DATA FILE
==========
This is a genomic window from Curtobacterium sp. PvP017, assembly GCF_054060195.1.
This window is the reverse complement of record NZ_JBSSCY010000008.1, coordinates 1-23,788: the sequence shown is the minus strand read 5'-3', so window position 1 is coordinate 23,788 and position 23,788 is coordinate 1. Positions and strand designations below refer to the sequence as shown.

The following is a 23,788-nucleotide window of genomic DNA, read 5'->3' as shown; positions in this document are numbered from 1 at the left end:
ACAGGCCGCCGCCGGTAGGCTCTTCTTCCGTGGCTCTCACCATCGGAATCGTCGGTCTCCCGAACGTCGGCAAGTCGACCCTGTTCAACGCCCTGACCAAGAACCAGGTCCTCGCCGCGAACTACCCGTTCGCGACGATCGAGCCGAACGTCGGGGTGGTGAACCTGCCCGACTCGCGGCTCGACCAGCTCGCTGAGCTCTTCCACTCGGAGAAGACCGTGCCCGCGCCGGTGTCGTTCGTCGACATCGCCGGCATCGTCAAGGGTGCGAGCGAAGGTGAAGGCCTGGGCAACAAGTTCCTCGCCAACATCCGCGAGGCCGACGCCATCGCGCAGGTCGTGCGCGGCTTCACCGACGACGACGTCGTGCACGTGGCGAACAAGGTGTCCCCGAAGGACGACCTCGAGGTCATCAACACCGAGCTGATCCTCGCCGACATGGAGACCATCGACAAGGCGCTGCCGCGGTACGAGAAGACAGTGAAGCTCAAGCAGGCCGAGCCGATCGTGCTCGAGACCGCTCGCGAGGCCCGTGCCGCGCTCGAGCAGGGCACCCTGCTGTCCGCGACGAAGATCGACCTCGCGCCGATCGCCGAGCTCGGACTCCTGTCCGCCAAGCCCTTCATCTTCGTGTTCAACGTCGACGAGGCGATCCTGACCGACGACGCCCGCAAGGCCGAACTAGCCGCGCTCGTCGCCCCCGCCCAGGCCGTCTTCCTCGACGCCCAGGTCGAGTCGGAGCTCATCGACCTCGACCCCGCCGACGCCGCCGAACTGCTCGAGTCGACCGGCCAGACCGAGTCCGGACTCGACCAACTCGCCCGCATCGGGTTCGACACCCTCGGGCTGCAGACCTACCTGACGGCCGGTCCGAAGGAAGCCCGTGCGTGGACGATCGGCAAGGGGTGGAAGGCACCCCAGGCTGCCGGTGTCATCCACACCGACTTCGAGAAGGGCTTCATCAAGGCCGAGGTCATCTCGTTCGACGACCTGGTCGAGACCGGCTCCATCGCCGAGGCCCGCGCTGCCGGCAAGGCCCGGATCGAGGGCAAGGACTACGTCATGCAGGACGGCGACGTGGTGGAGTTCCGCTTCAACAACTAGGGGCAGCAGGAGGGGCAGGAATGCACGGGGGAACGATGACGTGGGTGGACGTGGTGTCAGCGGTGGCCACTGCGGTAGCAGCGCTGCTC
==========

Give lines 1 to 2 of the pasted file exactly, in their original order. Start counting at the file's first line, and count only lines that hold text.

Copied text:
This is a genomic window from Curtobacterium sp. PvP017, assembly GCF_054060195.1.
This window is the reverse complement of record NZ_JBSSCY010000008.1, coordinates 1-23,788: the sequence shown is the minus strand read 5'-3', so window position 1 is coordinate 23,788 and position 23,788 is coordinate 1. Positions and strand designations below refer to the sequence as shown.